Of course, Biden’s commentary needs to be understood within the broader framework of the capitalist and neoliberal ideological creed to which he adheres. In an annoying defense of Biden’s comments, Vox’s Mathew Yglesias rightly observed that “Biden is a slightly old-fashioned meliorist liberal who does not believe in reparations or in overhauling the basic structure of the American economy. …At the same time, Biden is not wrong that [his neoliberal] formula is the one that Bill Clinton and Barack Obama rode to victory. By espousing it, he is the heir to Obama’s ideological legacy.”

Indeed he is. Okay fine, but Obama was heir to the right-wing Democratic Leadership Conference’s Clintonite legacy, which is objectively racist in its refusal to “overhaul…the basic structure of [an] American economy” that has been shaped by deep and systemic racism and classism from the birth of the nation and before.

If this is a “winning formula” in 2020 as in 1992 and 2008, then Gold help us – and do not expect big enough Black voter turnout to prevent the election of the next and likely more menacing white nationalist Republican Amerikaner president in 2024.

“Meliorist” liberalism is inauthentic opposition in a nation where the three richest people possess more wealth between them than the bottom 50 percent and the median Black family owns $3,600, just 2% of the wealth of the median White family.


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Why Mattis is No Hero

Mon, 2019-09-16 16:00

Photograph Source: James Mattis – Public Domain

Last week the corporate media were going all out to lionize former Marine General and Secretary of Defense James Mattis in tandem with the publication of Call Sign Chaos: Learning to Lead, his memoir of his lengthy career (Co-authored with former Undersecretary of Defense, Bing West, also a marine officer and veteran of Vietnam). As this celebratory gala of war and warrior hood lapses yet another military idol will have joined the pantheon. When George H.W. Bush launched Desert Storm in 1991 and “kicked the Vietnam syndrome once and for all” he also claimed to re-elevate the glory of the American way of war whereby the exceptional U.S. would defend the underdogs of the world against the predations of Hitlers reborn. Thereafter “Mad Dog” Mattis’s career would unfold.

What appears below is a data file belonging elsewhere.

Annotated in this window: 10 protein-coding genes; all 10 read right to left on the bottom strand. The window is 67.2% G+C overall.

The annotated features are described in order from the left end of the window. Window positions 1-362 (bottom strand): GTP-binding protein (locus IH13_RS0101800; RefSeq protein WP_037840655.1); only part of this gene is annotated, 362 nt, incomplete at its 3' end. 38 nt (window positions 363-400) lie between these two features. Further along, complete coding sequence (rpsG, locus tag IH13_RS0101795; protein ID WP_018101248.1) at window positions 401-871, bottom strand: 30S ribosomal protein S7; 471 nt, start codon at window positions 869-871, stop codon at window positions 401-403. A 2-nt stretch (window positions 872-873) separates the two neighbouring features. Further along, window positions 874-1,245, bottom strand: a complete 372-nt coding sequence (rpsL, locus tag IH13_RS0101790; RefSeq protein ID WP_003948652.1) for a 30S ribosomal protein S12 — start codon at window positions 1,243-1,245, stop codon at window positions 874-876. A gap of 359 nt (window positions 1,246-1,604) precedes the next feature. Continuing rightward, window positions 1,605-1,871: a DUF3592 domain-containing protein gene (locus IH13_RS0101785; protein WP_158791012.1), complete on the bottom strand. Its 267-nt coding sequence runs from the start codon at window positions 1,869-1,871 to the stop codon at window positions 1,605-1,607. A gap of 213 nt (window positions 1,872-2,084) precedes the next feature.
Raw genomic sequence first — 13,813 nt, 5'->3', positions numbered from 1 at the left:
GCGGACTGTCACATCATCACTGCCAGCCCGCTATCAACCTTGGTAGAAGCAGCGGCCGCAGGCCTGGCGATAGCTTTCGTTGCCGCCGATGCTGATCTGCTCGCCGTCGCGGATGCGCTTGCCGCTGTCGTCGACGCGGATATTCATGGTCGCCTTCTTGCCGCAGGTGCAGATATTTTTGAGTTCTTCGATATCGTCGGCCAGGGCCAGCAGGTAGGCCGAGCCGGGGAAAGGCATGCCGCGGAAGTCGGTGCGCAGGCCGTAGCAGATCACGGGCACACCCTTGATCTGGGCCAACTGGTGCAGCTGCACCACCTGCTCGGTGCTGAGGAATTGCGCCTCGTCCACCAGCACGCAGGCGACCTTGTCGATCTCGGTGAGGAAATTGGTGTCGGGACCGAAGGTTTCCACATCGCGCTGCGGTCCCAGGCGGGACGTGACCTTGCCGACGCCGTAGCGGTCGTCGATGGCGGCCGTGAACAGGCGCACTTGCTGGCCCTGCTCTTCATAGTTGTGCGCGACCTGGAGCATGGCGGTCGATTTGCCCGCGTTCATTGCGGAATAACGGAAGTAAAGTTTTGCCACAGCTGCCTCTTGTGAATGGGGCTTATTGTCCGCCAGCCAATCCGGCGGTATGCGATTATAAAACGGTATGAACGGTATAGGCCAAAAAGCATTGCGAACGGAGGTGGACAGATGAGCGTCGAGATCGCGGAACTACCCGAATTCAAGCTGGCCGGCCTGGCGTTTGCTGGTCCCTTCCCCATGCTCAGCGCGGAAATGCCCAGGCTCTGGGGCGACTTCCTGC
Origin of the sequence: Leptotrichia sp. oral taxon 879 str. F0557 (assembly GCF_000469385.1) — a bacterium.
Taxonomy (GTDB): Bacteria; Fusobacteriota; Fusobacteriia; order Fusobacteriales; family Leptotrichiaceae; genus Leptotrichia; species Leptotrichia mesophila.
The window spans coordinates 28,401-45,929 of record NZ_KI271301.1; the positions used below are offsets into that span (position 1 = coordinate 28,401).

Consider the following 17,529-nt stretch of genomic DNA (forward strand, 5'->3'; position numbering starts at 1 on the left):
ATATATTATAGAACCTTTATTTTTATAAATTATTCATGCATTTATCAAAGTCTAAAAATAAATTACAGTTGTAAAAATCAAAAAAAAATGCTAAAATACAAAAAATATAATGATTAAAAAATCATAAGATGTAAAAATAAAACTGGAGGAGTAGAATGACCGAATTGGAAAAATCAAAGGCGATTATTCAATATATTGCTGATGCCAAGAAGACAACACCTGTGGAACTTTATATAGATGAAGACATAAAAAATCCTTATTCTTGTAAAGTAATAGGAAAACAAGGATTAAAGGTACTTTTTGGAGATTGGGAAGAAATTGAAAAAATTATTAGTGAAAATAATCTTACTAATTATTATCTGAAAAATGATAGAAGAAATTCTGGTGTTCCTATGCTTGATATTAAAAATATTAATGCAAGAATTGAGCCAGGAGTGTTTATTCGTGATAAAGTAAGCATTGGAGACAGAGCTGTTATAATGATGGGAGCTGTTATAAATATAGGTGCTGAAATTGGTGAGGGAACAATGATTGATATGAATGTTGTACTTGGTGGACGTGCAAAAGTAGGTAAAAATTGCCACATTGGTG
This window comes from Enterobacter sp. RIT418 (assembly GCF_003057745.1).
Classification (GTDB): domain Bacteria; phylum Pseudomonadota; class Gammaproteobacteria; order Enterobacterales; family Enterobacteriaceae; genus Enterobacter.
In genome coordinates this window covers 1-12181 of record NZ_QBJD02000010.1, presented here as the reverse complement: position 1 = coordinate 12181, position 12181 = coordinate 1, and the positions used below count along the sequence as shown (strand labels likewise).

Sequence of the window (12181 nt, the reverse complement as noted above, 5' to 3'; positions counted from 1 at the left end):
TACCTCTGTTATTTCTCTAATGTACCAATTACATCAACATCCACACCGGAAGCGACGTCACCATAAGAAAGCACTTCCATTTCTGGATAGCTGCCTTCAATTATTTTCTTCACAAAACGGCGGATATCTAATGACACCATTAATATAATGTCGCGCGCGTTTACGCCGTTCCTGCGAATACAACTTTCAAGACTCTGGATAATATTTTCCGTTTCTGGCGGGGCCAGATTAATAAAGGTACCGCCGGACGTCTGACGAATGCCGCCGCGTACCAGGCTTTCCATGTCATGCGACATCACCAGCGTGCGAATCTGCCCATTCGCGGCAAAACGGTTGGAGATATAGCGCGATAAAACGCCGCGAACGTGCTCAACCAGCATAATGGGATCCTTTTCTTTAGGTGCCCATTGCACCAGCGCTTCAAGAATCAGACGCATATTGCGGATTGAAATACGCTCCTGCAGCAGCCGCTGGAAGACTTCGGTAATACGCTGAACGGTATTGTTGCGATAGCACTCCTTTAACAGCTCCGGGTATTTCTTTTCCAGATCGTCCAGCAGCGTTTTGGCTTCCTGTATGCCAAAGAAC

I was struck by a statement Mattis made in one of his interviews to the effect that prior to the second siege of Fallujah in 2004, which he commanded, he said that he at first objected to the tactics to be employed because they would “harm too many civilians” in the Iraqi city. He earlier had caused a stir in military circles when he removed a subordinate for not being aggressive enough in the capture of Baghdad. The lower ranking officer had been too careful protecting the lives of his troops.

Despite his claim of moral reluctance, Mattis unleashed an enormous cyclone of deadly force in Fallujah resulting in an immense massacre of those very civilians. As he stated in an interview, “That’s why orders are not requests.” He continued to explain that his orders required him to do what was necessary to uproot and defeat the enemy. Mattis has also been quoted as follows: “a good soldier follows orders, but a true warrior wears his enemy’s skin like a poncho.”

The U.S. invasion of Iraq the year before had been claimed by the Bush II administration to prevent Saddam Hussein from employing weapons of mass destruction, and to sunder his averred alliance with al Qaeda. Scott Ritter, ironically a former marine officer, from 1991 to 1998 was a United Nations weapons inspector who later became head of UNSCOM, the UN special Commission charged with destroying all of Iraq’s weapons of mass destruction left over after the First Gulf War. He declared unequivocally that Iraq had been purged of all such weapons. In fact, al Qaeda was a mortal enemy of Saddam and viewed him as an apostate. Al Qaeda did not exist in Iraq until the U.S. occupiers disbanded Saddams’s army and it was from that disbanded and profoundly disaffected military that the entirely separate and more ruthless ISIS soon emerged to wage warfare against American troops and Iraqi Shia. The slaughter in Fallujah had nothing to do with Saddam or al Quaeda. At that stage of the American invasion U.S. policy makers like John Bolton were obsessed to halt the growing influence of Iran in Iraq. Fallujah was primarily Shiite and there were few Sunni al Qaeda fighters in the city. Weakening the growing Shia movement was the paramount goal and so it citizens paid the price in blood.

Mattis enlisted in the marine officers reserve program in 1969, while an undergraduate at Washington Central University. The Pentagon Papers had been published by the time he got his 2nd lieutenants’ bar some years later. Since no institute of higher education at that time lacked antiwar activists Mattis could not have been ignorant of the demonstrated facts that the war in Vietnam had been sold to the public on utterly false pretenses, just as an “intellectual” he must have known that the Bush War in Iraq was also based on malevolent fabrications. In both cases marines and soldiers obeyed orders ultimately gave their lives for worse than nothing; they died for lies.